Alaska, Mexico and Beyond…

“One Journey Leads to Another”

Día de Muertos – Colima, Mexico

Día de Muertos (Day of the Dead) is one of the most important celebrations of the year in Mexico- a day for honoring and remembering ancestors or other loved ones who have died. A few years ago I was living in Colima and was lucky to live across from a park where a special competition took place. Student teams designed and built altars or tapetes (carpets) of natural materials. Since I noticed the activity beginning early in the morning, I was able to enjoy seeing their projects take shape throughout the day.








By late afternoon all the work was completed and thousands of people from all over the city circled the park admiring the intricate designs, eating and drinking special treats provided by food vendors, talking, laughing, and enjoying the evening in true Mexican style! By morning not a bean was left in sight.



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13 thoughts on “Día de Muertos – Colima, Mexico

  1. Great article. Marilyn. Sometimes I feel that our lives here are not as colorful as they could be! Best regards to you both…
    John & Ann

  2. I love it when they used green bird’s eye chili for the tapetes since it is one of my favorite types of chilies. It’s amazing to think the amount of time and the fresh ingredients required to make just one of those beautiful artworks.

  3. I’m glad you liked the tapetes. As you can see they used a large variety of beans and corn, and those chiles really added a special touch. The students started unloading all their materials about 8 a.m. and by midnight the entire event was over and totally cleaned up.

  4. Thank you for sharing this Marilyn. These designs are beautiful – what is impressive to me is that they are ancient designs and from what I can see, similar to some of those found on the Mayan temples. Very interesting how the ancient civilisations of the region influenced each other – for example, Olmec, Mixtec, Maya and even Inca far away (the calendars are not so different).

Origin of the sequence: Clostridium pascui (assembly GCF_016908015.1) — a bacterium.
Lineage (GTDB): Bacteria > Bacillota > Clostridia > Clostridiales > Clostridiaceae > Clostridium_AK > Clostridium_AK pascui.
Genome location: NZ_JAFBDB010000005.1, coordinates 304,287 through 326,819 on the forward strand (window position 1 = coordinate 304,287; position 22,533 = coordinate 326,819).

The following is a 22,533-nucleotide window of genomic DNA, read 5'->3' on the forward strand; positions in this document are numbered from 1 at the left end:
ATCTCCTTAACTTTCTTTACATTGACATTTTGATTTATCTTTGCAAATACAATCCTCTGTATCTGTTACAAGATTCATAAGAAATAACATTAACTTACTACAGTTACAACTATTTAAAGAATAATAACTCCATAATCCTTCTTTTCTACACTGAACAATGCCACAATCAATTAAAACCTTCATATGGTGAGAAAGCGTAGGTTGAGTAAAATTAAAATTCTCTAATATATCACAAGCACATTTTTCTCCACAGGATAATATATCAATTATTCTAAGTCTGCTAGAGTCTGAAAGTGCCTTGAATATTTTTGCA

• My sister lives in Ecuador, and we have conversations about customs that are similar to those in Mexico, particularly ancient ones before the influence of the Catholic church. Given the great distance between the regions, wouldn’t it be fascinating to know how the people in those civilizations really communicated and traveled?
      There are so many archaeological sites here in Oaxaca (reportedly over 1000) from large excavated sites like Monte Albán to tiny obscure places hidden in the forest. Being surrounded by signs of the past gives an indescribable feeling to the continuation of life.

  5. Wonderful post. I enjoyed about colors very much. In Finland, we have not colors too much. Just at this moment, it is snowing and we got one color – white.

  6. Your description of Finland is the same as Alaska. The intense colors of Mexico are definitely one of the joys of life here!

  7. Hi Marilyn. Thank you for sharing the tapetas. And thanks for stopping by my blog recently. Where does your sister live in Ecuador? I split my time between Cuenca and Canoa. Hope to see you around another time soon. —Kathy

    • Thanks a lot for following my blog. My sister lives in Cuenca and I believe she has been corresponding with you about the writing event over on the coast. She was sharing information about it and I recognized your book name from when I first started blogging a few years ago when you were selling a house and making the move. I had been following, but it (as well as others) disappeared. Nice to reconnect!

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